Personally this approach works great for me and it has lots of advantages and no negatives to speak of imho.







    P.S. No shame in using a sleeping bag I used to use my Canada Jay -35c synthetic 2.4kg sleeping bag, and it worked a treat in my hammocks (having a top center zip helps). The 20L dry bag on the left has my compete sleep system in it, and the 22L right contains just the Canada Jay. I don't miss the extra weight and volume.

  6. #6
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    That is pretty neat - I just need to compare having two stuff sacks vs one larger one. That 20 ltr looks like it would take up some room but . . . also has most of your stuff.

  7. #7
    cougarmeat's Avatar
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    This: https://www.amazon.com/Hammock-Bliss.../dp/B003AWXBII
    will take you to a "skin" for your hammock and - unless maybe it's a big puffy 0 degree UQ - your under quilt. It's purpose is to cover an outdoor hammock - especially if it's long term; i.e. all summer - and protect it from UV rays. I'm pretty sure - but check first - that it's big enough to encapsulate your UQ too. I used them for a while, but my hammocks packed better in their double ended stuff sacks. I suppose someone could argue that this sun shield is a double ended stuff sack; just a really long one.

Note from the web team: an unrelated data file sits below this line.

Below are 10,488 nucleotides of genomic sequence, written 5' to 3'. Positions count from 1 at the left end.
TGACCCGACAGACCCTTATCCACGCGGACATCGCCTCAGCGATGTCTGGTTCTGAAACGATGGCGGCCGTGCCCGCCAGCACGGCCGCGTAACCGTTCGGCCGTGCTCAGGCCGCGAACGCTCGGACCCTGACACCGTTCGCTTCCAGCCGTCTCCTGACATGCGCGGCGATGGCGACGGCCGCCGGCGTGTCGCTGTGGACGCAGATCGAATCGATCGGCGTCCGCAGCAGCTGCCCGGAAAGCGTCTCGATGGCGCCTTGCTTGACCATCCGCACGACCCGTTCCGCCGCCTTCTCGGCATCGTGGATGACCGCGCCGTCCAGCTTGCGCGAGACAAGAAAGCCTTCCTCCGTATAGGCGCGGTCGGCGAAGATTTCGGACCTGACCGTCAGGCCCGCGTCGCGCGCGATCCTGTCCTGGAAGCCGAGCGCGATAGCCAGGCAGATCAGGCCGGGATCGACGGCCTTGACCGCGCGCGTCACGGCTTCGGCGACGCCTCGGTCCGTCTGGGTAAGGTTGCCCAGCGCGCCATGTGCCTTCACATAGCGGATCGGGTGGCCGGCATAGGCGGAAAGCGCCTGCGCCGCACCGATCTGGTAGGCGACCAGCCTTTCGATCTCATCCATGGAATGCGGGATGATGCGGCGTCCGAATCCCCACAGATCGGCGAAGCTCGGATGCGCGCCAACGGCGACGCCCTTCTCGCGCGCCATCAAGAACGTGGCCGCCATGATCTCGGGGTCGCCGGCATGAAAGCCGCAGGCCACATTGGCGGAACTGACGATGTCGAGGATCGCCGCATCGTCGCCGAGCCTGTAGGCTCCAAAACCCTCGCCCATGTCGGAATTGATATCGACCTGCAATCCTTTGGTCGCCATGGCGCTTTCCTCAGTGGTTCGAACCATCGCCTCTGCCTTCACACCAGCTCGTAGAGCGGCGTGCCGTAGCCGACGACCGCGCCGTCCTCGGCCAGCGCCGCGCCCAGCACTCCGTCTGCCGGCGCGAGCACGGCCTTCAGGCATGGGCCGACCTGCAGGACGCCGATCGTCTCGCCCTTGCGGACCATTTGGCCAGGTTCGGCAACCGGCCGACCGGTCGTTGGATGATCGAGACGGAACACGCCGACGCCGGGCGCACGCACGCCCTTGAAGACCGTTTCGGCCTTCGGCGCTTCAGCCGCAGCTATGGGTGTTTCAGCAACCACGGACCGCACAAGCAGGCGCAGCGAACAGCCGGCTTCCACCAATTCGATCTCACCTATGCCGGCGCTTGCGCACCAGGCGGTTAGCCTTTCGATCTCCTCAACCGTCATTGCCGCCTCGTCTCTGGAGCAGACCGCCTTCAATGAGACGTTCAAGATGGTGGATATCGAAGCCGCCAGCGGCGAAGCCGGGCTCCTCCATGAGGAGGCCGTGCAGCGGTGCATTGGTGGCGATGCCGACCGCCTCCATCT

Here's another vendor on Amazon - Wise Owl Outfitters Hammock Sleeve

    Doesn't look like there is a color choice. Too bad. If it were in camo it would have a teensy bit more appeal. I'm thinking of something in a campground setting where the less it stands out, the better. I'm not saying camo would be invisible - it just wouldn't stand out so much.

    The Bliss model looks like black - so it may be better than camo. But mine (at least 5 years ago) were blue. So if color is important to you, be sure to check with the seller first.
    In order to see what few have seen, you must go where few have gone. And DO what few have done.

  8. #8
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    I enjoyed my sleeve when I had it. But the time it saved didnt warrent the weight.
    If you get one, make sure it is made from mesh, or at least has mesh in it. Packing a all ripstop sack into a bag is like packing an inflated wacky inflatable arm man into your backpack. Not impossable but not easy.

  9. #9
    cougarmeat's Avatar
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    Those Hammock sleeves - as compared to Tarp Sleeves - are pretty wide and open well on both ends. It's not like stuffing a sleeping bag or Quilt in a dry bag. And interior wetness - like a non-mesh tarp sleeve with wet tarp - is not a problem because the hammock and UQ are supposed to be dry. By UQ I'm thinking some something closer to summer weight and length. When I was using it, I didn't try to max out the volume to see what it would hold. I just recall I could pull it over the hammock and UQ I was using at the time. But I am old; I forget. And it was a few years ago. So a sleeve for Hammock and Bug Net - easy peasy. If a TQ or UQ is included, YMMV.
    In order to see what few have seen, you must go where few have gone. And DO what few have done.

  10. #10
    Member ravenblack's Avatar